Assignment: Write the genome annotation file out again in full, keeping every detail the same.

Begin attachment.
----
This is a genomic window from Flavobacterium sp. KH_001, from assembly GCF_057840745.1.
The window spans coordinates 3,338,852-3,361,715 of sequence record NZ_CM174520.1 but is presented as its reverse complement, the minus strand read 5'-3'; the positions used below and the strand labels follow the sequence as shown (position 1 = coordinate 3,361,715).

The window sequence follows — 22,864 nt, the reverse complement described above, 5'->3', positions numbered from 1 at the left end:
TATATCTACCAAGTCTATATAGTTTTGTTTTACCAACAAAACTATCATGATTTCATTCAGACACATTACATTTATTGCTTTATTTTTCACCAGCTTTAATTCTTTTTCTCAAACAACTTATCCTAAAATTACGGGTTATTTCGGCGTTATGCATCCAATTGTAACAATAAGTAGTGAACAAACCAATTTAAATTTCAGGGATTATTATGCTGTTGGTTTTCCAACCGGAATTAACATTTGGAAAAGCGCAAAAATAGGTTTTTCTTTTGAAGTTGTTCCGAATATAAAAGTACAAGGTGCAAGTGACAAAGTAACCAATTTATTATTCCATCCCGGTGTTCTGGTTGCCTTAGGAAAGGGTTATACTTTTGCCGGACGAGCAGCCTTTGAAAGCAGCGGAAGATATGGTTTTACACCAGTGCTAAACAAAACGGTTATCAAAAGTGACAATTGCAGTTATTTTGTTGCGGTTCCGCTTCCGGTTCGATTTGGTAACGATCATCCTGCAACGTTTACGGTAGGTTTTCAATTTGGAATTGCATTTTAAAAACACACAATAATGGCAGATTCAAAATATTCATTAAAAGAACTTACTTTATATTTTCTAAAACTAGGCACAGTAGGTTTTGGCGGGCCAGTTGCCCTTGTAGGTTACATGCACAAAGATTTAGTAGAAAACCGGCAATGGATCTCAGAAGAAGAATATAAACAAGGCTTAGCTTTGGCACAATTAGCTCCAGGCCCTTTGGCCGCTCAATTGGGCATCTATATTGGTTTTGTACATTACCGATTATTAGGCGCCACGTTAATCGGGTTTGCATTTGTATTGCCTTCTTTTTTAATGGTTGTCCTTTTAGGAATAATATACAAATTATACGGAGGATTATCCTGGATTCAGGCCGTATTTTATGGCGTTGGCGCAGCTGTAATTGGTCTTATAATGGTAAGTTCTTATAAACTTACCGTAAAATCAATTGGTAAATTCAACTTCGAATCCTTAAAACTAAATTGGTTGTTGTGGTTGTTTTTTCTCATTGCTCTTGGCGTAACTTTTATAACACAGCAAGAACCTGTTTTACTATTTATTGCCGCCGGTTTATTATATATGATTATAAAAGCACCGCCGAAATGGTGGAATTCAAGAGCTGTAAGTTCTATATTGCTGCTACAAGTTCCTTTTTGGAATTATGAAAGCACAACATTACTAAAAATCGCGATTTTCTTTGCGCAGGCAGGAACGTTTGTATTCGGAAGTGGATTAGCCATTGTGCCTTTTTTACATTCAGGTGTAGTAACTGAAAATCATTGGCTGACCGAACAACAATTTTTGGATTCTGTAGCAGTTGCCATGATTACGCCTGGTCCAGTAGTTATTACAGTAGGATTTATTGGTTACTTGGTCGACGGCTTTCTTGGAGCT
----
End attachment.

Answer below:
This is a genomic window from Flavobacterium sp. KH_001, from assembly GCF_057840745.1.
The window spans coordinates 3,338,852-3,361,715 of sequence record NZ_CM174520.1 but is presented as its reverse complement, the minus strand read 5'-3'; the positions used below and the strand labels follow the sequence as shown (position 1 = coordinate 3,361,715).

The window sequence follows — 22,864 nt, the reverse complement described above, 5'->3', positions numbered from 1 at the left end:
TATATCTACCAAGTCTATATAGTTTTGTTTTACCAACAAAACTATCATGATTTCATTCAGACACATTACATTTATTGCTTTATTTTTCACCAGCTTTAATTCTTTTTCTCAAACAACTTATCCTAAAATTACGGGTTATTTCGGCGTTATGCATCCAATTGTAACAATAAGTAGTGAACAAACCAATTTAAATTTCAGGGATTATTATGCTGTTGGTTTTCCAACCGGAATTAACATTTGGAAAAGCGCAAAAATAGGTTTTTCTTTTGAAGTTGTTCCGAATATAAAAGTACAAGGTGCAAGTGACAAAGTAACCAATTTATTATTCCATCCCGGTGTTCTGGTTGCCTTAGGAAAGGGTTATACTTTTGCCGGACGAGCAGCCTTTGAAAGCAGCGGAAGATATGGTTTTACACCAGTGCTAAACAAAACGGTTATCAAAAGTGACAATTGCAGTTATTTTGTTGCGGTTCCGCTTCCGGTTCGATTTGGTAACGATCATCCTGCAACGTTTACGGTAGGTTTTCAATTTGGAATTGCATTTTAAAAACACACAATAATGGCAGATTCAAAATATTCATTAAAAGAACTTACTTTATATTTTCTAAAACTAGGCACAGTAGGTTTTGGCGGGCCAGTTGCCCTTGTAGGTTACATGCACAAAGATTTAGTAGAAAACCGGCAATGGATCTCAGAAGAAGAATATAAACAAGGCTTAGCTTTGGCACAATTAGCTCCAGGCCCTTTGGCCGCTCAATTGGGCATCTATATTGGTTTTGTACATTACCGATTATTAGGCGCCACGTTAATCGGGTTTGCATTTGTATTGCCTTCTTTTTTAATGGTTGTCCTTTTAGGAATAATATACAAATTATACGGAGGATTATCCTGGATTCAGGCCGTATTTTATGGCGTTGGCGCAGCTGTAATTGGTCTTATAATGGTAAGTTCTTATAAACTTACCGTAAAATCAATTGGTAAATTCAACTTCGAATCCTTAAAACTAAATTGGTTGTTGTGGTTGTTTTTTCTCATTGCTCTTGGCGTAACTTTTATAACACAGCAAGAACCTGTTTTACTATTTATTGCCGCCGGTTTATTATATATGATTATAAAAGCACCGCCGAAATGGTGGAATTCAAGAGCTGTAAGTTCTATATTGCTGCTACAAGTTCCTTTTTGGAATTATGAAAGCACAACATTACTAAAAATCGCGATTTTCTTTGCGCAGGCAGGAACGTTTGTATTCGGAAGTGGATTAGCCATTGTGCCTTTTTTACATTCAGGTGTAGTAACTGAAAATCATTGGCTGACCGAACAACAATTTTTGGATTCTGTAGCAGTTGCCATGATTACGCCTGGTCCAGTAGTTATTACAGTAGGATTTATTGGTTACTTGGTCGACGGCTTTCTTGGAGCT